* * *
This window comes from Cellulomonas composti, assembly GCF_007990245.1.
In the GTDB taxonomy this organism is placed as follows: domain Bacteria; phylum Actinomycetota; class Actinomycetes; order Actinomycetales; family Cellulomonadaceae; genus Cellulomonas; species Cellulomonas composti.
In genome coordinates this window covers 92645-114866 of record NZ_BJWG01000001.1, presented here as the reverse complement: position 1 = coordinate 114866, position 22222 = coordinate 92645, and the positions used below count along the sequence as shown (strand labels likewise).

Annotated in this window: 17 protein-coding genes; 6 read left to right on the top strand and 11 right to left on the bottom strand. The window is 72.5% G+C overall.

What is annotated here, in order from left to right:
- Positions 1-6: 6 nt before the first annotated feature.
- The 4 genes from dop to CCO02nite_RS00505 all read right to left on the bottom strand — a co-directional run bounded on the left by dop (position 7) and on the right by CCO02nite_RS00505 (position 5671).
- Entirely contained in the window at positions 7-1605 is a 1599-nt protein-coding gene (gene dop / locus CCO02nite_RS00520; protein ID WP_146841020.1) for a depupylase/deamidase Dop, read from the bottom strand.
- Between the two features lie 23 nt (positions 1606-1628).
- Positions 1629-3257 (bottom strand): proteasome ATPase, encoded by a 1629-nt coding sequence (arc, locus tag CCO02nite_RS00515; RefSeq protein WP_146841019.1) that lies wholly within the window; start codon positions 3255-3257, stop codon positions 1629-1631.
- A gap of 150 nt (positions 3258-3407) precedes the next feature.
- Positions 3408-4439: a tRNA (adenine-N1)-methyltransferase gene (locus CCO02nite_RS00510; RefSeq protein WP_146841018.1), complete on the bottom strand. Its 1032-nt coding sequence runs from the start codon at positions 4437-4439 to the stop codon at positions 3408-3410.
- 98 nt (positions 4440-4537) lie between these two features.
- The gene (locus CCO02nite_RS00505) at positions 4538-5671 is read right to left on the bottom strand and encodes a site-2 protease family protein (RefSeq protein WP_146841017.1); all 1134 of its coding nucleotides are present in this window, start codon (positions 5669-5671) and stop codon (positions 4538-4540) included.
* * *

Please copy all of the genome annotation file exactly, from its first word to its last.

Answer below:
This window comes from Cellulomonas composti, assembly GCF_007990245.1.
In the GTDB taxonomy this organism is placed as follows: domain Bacteria; phylum Actinomycetota; class Actinomycetes; order Actinomycetales; family Cellulomonadaceae; genus Cellulomonas; species Cellulomonas composti.
In genome coordinates this window covers 92645-114866 of record NZ_BJWG01000001.1, presented here as the reverse complement: position 1 = coordinate 114866, position 22222 = coordinate 92645, and the positions used below count along the sequence as shown (strand labels likewise).

Annotated in this window: 17 protein-coding genes; 6 read left to right on the top strand and 11 right to left on the bottom strand. The window is 72.5% G+C overall.

What is annotated here, in order from left to right:
- Positions 1-6: 6 nt before the first annotated feature.
- The 4 genes from dop to CCO02nite_RS00505 all read right to left on the bottom strand — a co-directional run bounded on the left by dop (position 7) and on the right by CCO02nite_RS00505 (position 5671).
- Entirely contained in the window at positions 7-1605 is a 1599-nt protein-coding gene (gene dop / locus CCO02nite_RS00520; protein ID WP_146841020.1) for a depupylase/deamidase Dop, read from the bottom strand.
- Between the two features lie 23 nt (positions 1606-1628).
- Positions 1629-3257 (bottom strand): proteasome ATPase, encoded by a 1629-nt coding sequence (arc, locus tag CCO02nite_RS00515; RefSeq protein WP_146841019.1) that lies wholly within the window; start codon positions 3255-3257, stop codon positions 1629-1631.
- A gap of 150 nt (positions 3258-3407) precedes the next feature.
- Positions 3408-4439: a tRNA (adenine-N1)-methyltransferase gene (locus CCO02nite_RS00510; RefSeq protein WP_146841018.1), complete on the bottom strand. Its 1032-nt coding sequence runs from the start codon at positions 4437-4439 to the stop codon at positions 3408-3410.
- 98 nt (positions 4440-4537) lie between these two features.
- The gene (locus CCO02nite_RS00505) at positions 4538-5671 is read right to left on the bottom strand and encodes a site-2 protease family protein (RefSeq protein WP_146841017.1); all 1134 of its coding nucleotides are present in this window, start codon (positions 5669-5671) and stop codon (positions 4538-4540) included.